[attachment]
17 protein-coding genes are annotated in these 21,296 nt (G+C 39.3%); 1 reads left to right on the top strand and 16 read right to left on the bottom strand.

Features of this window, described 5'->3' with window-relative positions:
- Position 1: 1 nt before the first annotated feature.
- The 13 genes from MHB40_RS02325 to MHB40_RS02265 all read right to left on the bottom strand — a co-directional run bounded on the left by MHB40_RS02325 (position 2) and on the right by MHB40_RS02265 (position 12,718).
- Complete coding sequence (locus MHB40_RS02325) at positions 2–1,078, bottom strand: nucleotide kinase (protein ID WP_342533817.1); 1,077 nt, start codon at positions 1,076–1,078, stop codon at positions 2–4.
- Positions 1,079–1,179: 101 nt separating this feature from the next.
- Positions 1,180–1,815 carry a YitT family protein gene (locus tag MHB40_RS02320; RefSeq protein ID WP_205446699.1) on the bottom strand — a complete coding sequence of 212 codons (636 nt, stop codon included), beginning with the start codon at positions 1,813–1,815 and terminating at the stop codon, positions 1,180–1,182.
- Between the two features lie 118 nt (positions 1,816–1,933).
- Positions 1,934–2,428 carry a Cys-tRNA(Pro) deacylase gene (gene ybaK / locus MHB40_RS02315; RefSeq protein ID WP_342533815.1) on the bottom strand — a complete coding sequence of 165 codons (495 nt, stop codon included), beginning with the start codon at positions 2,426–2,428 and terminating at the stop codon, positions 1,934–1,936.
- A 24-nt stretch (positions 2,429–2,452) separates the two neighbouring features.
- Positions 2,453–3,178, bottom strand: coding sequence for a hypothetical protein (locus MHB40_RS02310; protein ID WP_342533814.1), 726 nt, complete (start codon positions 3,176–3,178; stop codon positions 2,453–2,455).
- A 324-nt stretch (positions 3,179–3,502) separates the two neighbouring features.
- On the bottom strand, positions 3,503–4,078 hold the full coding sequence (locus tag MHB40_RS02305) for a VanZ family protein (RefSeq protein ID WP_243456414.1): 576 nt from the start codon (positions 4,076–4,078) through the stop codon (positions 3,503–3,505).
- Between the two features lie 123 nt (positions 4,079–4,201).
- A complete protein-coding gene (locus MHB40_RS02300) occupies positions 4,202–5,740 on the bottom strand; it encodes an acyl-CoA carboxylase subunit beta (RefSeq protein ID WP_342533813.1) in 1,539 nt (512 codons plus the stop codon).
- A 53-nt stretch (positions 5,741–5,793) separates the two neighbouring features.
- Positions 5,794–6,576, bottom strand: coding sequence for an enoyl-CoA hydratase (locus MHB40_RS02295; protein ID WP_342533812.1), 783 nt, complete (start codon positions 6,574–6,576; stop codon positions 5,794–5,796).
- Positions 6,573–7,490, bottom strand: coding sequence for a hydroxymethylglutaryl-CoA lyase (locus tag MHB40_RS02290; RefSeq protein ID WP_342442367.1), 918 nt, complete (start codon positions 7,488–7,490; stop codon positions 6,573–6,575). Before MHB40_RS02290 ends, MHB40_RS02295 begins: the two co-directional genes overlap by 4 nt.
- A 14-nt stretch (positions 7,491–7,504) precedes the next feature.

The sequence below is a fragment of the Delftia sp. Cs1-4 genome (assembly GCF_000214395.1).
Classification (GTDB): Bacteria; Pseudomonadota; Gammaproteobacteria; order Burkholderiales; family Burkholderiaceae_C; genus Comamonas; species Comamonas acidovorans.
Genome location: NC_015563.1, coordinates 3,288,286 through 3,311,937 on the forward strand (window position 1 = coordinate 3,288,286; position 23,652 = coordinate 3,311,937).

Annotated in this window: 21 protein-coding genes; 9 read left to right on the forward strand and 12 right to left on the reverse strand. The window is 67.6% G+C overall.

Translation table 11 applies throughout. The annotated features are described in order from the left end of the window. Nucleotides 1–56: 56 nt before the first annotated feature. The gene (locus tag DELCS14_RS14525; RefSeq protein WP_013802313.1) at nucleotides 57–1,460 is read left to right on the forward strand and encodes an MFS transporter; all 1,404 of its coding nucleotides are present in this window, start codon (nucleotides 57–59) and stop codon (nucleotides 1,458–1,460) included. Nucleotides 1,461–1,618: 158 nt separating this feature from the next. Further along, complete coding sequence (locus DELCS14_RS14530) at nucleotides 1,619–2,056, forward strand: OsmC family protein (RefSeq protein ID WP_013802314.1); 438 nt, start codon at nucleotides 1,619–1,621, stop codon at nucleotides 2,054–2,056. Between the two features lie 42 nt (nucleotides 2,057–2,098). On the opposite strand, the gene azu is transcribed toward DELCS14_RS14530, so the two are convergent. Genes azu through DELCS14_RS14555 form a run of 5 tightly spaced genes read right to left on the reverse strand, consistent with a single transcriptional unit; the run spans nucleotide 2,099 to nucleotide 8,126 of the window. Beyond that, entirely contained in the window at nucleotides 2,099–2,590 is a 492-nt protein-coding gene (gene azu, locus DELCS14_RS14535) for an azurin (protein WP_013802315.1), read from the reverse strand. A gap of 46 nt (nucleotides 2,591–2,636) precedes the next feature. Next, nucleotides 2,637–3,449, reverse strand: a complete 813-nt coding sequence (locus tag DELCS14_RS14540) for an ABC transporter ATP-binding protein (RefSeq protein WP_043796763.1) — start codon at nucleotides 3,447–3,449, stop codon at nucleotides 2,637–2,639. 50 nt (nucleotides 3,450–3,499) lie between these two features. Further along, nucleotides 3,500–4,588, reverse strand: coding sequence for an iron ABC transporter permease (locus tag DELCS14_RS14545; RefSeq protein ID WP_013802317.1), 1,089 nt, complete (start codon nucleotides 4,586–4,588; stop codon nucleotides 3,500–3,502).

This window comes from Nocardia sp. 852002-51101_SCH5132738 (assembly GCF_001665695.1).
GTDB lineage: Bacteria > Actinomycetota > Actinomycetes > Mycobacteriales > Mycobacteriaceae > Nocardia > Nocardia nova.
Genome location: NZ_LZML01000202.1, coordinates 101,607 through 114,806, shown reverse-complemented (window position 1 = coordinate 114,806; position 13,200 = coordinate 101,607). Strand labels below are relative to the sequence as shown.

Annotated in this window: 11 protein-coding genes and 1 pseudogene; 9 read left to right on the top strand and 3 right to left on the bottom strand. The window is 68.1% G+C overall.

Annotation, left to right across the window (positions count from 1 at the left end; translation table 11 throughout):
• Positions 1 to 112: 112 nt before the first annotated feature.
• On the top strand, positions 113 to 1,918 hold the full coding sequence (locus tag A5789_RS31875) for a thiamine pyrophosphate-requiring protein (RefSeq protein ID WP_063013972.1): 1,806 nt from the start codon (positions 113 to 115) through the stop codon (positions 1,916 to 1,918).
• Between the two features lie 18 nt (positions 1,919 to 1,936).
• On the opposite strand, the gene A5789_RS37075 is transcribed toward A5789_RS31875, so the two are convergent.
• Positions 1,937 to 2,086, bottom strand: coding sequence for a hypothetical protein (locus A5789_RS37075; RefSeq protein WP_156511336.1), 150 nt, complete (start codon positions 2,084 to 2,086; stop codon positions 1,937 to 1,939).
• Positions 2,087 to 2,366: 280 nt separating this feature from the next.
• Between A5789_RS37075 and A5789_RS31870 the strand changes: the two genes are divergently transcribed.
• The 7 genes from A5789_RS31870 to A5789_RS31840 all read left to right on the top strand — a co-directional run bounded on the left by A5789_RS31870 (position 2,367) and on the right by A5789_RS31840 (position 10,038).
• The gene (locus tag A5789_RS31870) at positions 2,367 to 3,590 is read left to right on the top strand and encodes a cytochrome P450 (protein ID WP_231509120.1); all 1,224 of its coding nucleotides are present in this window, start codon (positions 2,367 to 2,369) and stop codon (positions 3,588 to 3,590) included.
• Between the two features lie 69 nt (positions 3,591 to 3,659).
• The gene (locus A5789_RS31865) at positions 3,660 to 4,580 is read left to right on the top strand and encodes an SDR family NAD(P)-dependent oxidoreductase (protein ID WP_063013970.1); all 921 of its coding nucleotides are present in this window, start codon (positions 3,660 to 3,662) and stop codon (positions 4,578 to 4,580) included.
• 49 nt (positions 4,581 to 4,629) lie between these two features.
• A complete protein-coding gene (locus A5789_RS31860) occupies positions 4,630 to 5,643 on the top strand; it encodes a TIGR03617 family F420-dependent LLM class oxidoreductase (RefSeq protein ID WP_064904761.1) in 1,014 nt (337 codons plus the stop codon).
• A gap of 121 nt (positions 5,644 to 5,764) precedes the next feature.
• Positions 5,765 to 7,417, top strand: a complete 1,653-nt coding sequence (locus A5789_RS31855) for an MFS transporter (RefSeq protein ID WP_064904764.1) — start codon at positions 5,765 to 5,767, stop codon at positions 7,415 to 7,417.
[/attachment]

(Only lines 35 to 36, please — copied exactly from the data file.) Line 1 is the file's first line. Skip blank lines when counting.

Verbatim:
• Positions 2,087 to 2,366: 280 nt separating this feature from the next.
• Between A5789_RS37075 and A5789_RS31870 the strand changes: the two genes are divergently transcribed.